Canada’s benchmark heavy oil price has recovered since the oil-rich Alberta province mandated in December an oil production cut of more than 300,000 bpd, with the discount of Canadian oil to the U.S. benchmark WTI narrowing to its lowest in a decade.
Last Friday, the discount of Western Canadian Select (WCS)—the benchmark price of oil from Canada’s oil sands—to WTI narrowed to just US$7 a barrel, the smallest discount since March 2009, according to data from RBC Capital Markets quoted by The Wall Street Journal—a sign that the oil production curtailment has started to work in lifting the price of Canadian oil.
As Canadian oil production was growing last year, takeaway capacity constraints and maintenance at U.S. refineries in the fall of 2018 drove down the price of WCS to as low as US$14 a barrel in October and November, with its discount to WTI at around US$50 a barrel.
In early December, the Alberta government moved in to shore up the price of Canadian heavy oil and in the most drastic measure yet, the province of Alberta mandated an oil production cut of 325,000 bpd for three months starting January 2019. The glut and the resulting low oil prices cost Canadians US$60 million (C$80 million) a day, Premier Rachel Notley said in early December.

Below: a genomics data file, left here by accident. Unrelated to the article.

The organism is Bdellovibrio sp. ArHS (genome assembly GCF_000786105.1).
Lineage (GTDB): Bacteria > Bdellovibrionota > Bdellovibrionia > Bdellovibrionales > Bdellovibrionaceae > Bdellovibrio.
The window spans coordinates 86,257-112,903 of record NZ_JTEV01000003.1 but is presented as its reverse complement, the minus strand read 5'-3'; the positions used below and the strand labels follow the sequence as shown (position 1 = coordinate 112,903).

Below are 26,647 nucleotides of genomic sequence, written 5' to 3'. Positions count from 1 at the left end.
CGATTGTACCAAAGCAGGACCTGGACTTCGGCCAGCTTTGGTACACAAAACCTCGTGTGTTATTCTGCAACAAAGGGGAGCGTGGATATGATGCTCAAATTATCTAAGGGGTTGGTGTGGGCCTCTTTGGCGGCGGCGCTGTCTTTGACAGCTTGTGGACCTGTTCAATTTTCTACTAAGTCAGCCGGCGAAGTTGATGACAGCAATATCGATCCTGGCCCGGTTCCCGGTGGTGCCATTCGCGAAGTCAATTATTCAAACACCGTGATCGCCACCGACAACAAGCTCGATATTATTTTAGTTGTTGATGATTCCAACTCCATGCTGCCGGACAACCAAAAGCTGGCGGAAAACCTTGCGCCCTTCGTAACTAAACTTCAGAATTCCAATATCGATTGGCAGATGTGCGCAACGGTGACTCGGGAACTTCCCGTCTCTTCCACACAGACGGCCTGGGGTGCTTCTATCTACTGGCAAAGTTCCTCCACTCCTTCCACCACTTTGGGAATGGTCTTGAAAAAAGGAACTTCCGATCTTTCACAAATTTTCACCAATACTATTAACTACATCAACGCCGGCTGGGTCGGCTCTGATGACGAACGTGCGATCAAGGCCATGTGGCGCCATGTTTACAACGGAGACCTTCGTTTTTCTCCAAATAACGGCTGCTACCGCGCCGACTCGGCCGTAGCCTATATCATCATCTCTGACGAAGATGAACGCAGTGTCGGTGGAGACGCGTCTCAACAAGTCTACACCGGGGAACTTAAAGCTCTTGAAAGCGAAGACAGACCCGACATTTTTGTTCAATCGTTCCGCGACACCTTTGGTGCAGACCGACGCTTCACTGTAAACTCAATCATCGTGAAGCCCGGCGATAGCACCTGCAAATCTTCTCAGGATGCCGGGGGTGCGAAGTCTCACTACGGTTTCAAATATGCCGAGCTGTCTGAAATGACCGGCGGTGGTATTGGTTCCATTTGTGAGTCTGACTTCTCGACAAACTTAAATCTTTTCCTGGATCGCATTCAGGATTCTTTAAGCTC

Early last week—and a week into Alberta’s oil cuts—Canadian crude oil hit the highest price level in more than a year on growth in crude-by-rail shipments. As a result of the increase in oil-by-rail shipments, Western Canadian Select traded at a discount of only US$10.50 to WTI on January 7.
“The forced cuts caught us all by surprise. Most people, including myself, saw no hope for Canadian differentials for another year or so,” Scott Shelton, a broker at ICAP PLC, told the Journal on Thursday.
By Tsvetana Paraskova for Oilprice.com
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